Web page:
Although Bitcoin has hogged the limelight as a store of value and as a potential hedge against inflation and political instability, its widespread use is stymied by a lack of progress in making major changes to the Bitcoin blockchain.
 
Even what would appear to be small issues like expanding the block size is bitterly contested among the Bitcoin development community and ultimately saw a hard fork in the creation of Bitcoin Cash.
 
Because ideology runs so strong in Bitcoin, it’s meant that Bitcoin has been relatively stable, which is good for those buying Bitcoin to hold. 
 
But it also means that Bitcoin hasn’t been able to grow in terms of the applications that it can support, so much so that in order to take advantage of developments in the DeFi space, investors have had to resort to so-called “wrapped Bitcoin” or Bitcoin that is modified so that it can be transacted on the Ethereum blockchain.
 
It’s estimated that some 0.4% of the total amount of Bitcoin in circulation is now in the form of wrapped Bitcoin, a figure that continues to grow as more DeFi applications are developed.
 
And there are other reasons to bet on Ethereum’s bullishness as well, not least of which is the impending announcement of Ethereum 2.0.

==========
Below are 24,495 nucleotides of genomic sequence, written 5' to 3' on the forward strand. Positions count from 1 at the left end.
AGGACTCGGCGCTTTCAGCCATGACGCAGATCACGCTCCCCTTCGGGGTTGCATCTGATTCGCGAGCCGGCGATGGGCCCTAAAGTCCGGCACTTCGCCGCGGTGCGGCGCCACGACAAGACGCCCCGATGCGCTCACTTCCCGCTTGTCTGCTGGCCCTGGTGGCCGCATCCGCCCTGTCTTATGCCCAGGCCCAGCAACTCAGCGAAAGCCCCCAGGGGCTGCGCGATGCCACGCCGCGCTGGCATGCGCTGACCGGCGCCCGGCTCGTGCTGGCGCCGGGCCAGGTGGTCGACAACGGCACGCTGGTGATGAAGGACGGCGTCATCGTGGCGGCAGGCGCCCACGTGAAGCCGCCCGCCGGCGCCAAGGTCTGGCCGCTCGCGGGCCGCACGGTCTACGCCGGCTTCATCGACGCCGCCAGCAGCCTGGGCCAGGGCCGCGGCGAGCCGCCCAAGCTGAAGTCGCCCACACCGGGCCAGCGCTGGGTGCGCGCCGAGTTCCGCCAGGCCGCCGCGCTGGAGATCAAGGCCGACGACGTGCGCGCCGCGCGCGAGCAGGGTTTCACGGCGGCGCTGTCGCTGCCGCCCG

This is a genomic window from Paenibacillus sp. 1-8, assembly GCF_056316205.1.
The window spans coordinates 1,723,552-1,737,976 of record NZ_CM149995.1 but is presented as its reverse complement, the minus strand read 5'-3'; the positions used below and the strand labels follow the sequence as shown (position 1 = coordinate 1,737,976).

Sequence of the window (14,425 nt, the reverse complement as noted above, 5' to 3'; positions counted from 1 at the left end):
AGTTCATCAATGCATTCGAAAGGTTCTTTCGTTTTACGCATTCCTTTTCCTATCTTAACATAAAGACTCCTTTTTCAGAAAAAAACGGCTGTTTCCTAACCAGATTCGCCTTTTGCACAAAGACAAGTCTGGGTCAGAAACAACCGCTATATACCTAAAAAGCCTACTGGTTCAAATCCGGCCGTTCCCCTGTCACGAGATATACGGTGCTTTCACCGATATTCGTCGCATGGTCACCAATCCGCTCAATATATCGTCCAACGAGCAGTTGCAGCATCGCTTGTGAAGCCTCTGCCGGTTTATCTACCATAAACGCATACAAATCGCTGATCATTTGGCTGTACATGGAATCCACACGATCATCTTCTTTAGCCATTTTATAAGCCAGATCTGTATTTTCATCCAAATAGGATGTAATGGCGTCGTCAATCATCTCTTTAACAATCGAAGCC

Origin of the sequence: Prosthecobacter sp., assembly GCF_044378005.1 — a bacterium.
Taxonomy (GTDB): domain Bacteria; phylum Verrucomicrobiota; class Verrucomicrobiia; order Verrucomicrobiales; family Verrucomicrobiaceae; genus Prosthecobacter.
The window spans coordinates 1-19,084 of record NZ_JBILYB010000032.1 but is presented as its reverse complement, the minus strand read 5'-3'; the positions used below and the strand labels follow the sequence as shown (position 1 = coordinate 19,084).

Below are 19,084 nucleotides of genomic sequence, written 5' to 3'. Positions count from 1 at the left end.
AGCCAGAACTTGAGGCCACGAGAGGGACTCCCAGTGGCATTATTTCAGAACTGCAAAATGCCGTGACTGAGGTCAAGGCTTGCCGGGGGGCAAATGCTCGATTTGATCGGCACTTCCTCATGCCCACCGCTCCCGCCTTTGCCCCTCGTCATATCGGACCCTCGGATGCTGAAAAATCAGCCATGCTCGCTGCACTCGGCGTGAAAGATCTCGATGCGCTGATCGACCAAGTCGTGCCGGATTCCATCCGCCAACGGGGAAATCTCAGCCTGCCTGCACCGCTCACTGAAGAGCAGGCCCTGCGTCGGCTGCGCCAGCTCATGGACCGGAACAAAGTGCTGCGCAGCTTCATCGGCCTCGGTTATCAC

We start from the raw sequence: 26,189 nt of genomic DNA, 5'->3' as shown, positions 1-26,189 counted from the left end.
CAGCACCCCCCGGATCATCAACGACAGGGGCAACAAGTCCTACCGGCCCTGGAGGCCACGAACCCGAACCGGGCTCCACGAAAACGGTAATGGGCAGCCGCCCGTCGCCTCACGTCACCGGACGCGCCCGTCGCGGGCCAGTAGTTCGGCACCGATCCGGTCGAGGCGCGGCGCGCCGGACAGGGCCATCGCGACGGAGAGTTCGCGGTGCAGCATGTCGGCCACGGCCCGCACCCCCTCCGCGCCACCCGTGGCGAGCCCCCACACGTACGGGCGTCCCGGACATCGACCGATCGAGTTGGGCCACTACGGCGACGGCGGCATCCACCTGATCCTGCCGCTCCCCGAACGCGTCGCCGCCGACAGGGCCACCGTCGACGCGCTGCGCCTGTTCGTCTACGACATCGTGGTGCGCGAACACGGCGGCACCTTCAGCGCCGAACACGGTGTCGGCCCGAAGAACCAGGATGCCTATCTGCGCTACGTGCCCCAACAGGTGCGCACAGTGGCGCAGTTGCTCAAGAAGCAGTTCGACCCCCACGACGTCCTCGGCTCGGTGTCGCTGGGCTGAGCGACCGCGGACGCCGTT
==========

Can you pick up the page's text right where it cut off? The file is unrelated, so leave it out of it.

Ethereum 2.0 has the potential to dramatically increase the transaction speeds and network capacity for Ether, taking it one step closer to being a replacement for payment services and potentially powering the next DeFi cycle by reducing network congestion and cutting transaction fees.
 
Transaction fees continue to be the bugbear of Ethereum, because it costs developers too much money to experiment on the blockchain with their decentralized applications.
 
More importantly, since Ethereum 2.0 supports staking, allowing users to allocate up to 32 Ether in exchange for rewards, it could also potentially decrease the circulating supply of Ether across cryptocurrency exchanges, which may result in a price spike in the immediate term. 
 
Either ways, it’s worth paying attention to what’s happening in the Ethereum space. 

Novum Digital Asset Alpha is a digital asset quantitative trading firm.

Exclusive access to Novum Digital Asset Alpha’s Daily Analysis is made in conjunction with Bitcoin Malaysia.

The information and thoughts laid out in this analysis are strictly for information purposes only and should not be regarded as an offer to sell or a solicitation of an offer to buy any security in any jurisdiction where such an offer or solicitation would be in violation of any local laws.

It does not constitute a recommendation or take into account the particular allocation objectives, financial conditions, or needs of specific individuals.